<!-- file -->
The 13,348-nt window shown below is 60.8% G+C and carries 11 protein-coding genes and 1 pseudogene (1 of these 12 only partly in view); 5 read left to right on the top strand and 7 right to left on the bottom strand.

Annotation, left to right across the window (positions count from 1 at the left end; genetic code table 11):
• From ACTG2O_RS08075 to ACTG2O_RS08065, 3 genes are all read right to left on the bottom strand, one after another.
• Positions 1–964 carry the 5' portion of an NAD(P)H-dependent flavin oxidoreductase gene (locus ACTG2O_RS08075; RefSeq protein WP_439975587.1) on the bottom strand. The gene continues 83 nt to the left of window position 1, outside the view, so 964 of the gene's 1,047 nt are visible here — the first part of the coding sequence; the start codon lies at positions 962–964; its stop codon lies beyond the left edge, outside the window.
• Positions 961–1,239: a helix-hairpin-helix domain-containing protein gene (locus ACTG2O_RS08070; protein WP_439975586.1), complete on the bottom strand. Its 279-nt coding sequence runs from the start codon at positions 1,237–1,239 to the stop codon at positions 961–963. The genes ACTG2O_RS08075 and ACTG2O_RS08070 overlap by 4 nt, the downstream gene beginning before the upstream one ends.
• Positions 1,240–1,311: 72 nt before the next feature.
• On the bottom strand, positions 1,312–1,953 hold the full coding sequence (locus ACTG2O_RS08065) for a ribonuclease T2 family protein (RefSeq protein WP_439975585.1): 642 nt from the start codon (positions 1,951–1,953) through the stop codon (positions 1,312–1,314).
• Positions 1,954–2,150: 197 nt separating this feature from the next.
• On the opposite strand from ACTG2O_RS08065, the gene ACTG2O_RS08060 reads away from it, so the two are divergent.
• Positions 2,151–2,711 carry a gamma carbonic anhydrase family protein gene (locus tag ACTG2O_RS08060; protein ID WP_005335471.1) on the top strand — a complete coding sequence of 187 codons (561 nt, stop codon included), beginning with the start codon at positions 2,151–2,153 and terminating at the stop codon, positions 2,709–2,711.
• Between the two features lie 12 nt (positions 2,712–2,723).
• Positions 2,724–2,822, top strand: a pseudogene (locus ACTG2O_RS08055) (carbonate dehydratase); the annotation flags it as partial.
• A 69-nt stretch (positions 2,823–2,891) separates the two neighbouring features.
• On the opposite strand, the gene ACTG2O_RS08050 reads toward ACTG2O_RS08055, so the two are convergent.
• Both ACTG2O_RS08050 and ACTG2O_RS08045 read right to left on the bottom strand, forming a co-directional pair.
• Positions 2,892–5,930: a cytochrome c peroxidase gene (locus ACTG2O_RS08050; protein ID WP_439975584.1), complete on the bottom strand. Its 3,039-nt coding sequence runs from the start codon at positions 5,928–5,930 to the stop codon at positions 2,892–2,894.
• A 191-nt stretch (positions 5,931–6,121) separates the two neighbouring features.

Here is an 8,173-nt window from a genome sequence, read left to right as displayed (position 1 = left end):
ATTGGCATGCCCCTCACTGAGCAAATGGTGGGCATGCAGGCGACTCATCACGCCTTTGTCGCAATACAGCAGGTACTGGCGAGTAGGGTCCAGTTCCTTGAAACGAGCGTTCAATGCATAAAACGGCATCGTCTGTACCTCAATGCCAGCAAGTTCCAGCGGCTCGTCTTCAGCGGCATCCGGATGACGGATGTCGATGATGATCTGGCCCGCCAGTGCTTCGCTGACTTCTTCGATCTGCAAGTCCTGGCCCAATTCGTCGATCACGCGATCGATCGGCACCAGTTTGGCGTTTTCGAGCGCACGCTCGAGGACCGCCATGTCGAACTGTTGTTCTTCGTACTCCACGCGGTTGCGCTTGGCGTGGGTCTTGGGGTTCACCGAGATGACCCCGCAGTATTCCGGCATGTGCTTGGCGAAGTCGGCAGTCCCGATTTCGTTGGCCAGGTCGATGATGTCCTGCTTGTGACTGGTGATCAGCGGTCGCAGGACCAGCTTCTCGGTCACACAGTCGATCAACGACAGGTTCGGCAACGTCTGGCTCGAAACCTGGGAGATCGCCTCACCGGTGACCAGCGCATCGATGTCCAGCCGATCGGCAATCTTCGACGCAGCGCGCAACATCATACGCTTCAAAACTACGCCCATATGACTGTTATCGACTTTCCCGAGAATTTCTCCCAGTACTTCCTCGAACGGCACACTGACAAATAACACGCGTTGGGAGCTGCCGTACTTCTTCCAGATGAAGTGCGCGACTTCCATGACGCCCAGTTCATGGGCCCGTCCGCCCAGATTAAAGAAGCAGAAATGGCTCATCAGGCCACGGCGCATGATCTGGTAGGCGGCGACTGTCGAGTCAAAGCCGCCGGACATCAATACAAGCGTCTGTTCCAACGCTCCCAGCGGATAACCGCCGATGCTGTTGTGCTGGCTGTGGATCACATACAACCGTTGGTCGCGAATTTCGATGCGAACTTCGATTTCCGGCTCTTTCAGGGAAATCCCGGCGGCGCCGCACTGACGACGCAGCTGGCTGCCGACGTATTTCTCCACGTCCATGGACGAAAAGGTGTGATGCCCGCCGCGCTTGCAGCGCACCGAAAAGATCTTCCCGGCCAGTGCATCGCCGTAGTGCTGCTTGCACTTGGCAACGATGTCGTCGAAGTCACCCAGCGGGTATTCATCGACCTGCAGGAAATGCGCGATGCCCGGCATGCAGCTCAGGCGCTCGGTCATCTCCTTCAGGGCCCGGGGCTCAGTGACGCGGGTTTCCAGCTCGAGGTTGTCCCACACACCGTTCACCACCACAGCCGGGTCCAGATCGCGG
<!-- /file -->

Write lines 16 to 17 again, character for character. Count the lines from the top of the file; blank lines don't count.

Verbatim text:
• Positions 2,892–5,930: a cytochrome c peroxidase gene (locus ACTG2O_RS08050; protein ID WP_439975584.1), complete on the bottom strand. Its 3,039-nt coding sequence runs from the start codon at positions 5,928–5,930 to the stop codon at positions 2,892–2,894.
• A 191-nt stretch (positions 5,931–6,121) separates the two neighbouring features.